With the success of this event, IWIL gradually began to streamline its processes by choosing what worked, eliminating problem situations such as receiving monetary donations (as the group was not a registered charity) and in using out-of-date supermarket ingredients (which had health and safety implications). A Facebook page, IWIL – Living and Giving was created, to separate the networking activities of the parent group and to moderate logistics and to coordinate food and non-monetary donations. Underpinning all activities was a strict transparency regime and good housekeeping, with diligent and meticulous record-keeping by the core team of women.
The choice of food donations and location to roll them out is not random. There is on-point research and planning behind the scenes, with ten coordinator volunteers armed with a project management plan, a logistical grid which includes food allergen notices, transport, packaging, batch cooking, portioning (yes, this is vital), distribution (recyclable containers) and costing for the food. Security is vital as it is a women-led endeavour. Decision making is centralised and there is full visibility of the shared spreadsheets and volunteer database. This is no simple execution, but a complex and detailed plan involving cohesive team work.
This generous community of women is close to my heart
Increased communication with the food banks, shelters and community kitchens has led to the creation of a large pool of women volunteers, including doctors, lawyers, programmers, engineers, stay-at-home mothers and carers. Using Twitter and Facebook, the founders discovered a need for other non-food items such as sanitary towels, diapers and maternity pads, which led to a sanitary item donation drive at food banks across Lewisham, Brixton, Norwood and to the refugee and asylum seekers organisation, Bloody Good Periods.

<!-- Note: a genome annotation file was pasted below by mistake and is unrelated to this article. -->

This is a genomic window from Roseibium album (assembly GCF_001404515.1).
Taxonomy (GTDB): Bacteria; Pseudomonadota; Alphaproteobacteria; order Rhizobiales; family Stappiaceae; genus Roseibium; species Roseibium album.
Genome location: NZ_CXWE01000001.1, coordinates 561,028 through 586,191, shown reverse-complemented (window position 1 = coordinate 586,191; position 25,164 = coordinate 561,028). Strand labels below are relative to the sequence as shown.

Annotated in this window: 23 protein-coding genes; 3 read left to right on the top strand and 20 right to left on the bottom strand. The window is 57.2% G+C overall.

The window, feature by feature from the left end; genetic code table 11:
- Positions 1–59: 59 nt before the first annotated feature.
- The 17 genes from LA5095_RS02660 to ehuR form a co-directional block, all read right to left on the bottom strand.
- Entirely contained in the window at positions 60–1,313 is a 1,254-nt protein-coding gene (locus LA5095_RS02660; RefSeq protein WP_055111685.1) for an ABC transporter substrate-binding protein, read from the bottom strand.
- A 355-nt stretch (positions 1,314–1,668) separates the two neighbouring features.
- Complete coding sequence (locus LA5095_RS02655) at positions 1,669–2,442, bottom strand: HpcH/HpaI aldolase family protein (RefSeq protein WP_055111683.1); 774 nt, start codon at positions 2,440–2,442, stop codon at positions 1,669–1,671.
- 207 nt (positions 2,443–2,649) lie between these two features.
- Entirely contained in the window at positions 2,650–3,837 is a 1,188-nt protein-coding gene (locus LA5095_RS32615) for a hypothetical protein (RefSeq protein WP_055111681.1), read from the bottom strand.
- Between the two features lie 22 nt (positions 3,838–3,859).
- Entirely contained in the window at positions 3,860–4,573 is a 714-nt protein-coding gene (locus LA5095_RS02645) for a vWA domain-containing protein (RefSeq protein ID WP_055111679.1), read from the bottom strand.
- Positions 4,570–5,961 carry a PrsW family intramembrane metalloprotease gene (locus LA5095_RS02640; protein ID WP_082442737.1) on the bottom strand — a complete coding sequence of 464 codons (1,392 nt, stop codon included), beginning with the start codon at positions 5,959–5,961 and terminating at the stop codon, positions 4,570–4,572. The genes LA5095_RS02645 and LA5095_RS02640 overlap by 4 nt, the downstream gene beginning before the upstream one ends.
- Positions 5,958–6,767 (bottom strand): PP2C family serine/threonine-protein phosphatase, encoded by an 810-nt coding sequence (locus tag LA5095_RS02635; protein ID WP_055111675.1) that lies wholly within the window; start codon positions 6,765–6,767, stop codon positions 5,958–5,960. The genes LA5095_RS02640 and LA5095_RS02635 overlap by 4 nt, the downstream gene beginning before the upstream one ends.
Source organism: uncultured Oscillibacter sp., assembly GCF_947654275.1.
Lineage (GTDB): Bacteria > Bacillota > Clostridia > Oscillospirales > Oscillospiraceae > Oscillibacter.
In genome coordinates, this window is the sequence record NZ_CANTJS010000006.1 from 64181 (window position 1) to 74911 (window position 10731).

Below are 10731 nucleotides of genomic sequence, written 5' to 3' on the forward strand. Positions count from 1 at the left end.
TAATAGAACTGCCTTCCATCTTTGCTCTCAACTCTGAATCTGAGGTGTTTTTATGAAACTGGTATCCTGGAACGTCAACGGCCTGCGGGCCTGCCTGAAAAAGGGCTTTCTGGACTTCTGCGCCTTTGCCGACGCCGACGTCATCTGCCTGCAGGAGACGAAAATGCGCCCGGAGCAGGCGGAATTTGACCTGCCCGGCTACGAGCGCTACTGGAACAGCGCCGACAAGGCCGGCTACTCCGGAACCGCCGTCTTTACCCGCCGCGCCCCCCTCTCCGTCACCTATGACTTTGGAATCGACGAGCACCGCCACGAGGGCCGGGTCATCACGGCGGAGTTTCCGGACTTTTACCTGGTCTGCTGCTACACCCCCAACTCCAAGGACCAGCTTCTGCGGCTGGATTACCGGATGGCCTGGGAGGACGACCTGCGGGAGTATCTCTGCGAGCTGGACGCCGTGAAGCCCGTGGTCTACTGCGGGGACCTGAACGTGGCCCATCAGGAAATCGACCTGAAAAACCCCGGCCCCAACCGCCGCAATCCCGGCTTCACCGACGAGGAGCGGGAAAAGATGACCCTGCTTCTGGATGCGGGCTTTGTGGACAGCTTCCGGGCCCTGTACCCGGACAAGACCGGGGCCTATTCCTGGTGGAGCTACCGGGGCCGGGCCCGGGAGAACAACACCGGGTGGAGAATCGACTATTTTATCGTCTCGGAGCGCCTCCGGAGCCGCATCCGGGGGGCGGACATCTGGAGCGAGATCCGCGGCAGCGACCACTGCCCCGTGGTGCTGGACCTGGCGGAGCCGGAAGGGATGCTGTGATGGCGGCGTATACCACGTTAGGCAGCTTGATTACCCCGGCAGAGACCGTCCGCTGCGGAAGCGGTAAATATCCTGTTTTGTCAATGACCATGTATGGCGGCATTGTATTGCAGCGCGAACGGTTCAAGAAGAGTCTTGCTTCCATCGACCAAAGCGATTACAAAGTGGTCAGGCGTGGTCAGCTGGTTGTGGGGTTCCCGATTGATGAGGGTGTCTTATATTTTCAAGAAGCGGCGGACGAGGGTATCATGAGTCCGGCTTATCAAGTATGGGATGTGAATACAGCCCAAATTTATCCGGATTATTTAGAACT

From cooking and donating food to over 300 people at any time, donations have flooded in and include baby food, nappies, blankets, clothes, menstrual products, towels, flannels, toothbrushes, toothpaste and other practical items. Some foodbanks specifically requested adult diapers. Others needed re-usable bags – and effortlessly, a surfeit of these items poured in through the women.
The group has now extended its volunteer activities to meet other needs such as encouraging blood donations, stem cell donations and other projects across London, while continuing to volunteer to cook and serve food and donate sanitary products in locations include Charing Cross with SWAT (Sikh Welfare & Awareness Team), Children of Adam, Brixton Soup Kitchen and Akshay Patra.
As humans, we gravitate towards those with shared values, shared histories and purpose. This remarkable group of women, whose beginnings and journeys were rooted in Croydon, is one we should all celebrate, along with those running services like the South Norwood community kitchen. For me, this is close to my heart. Just as Croydon is now my home, so is this generous community of women.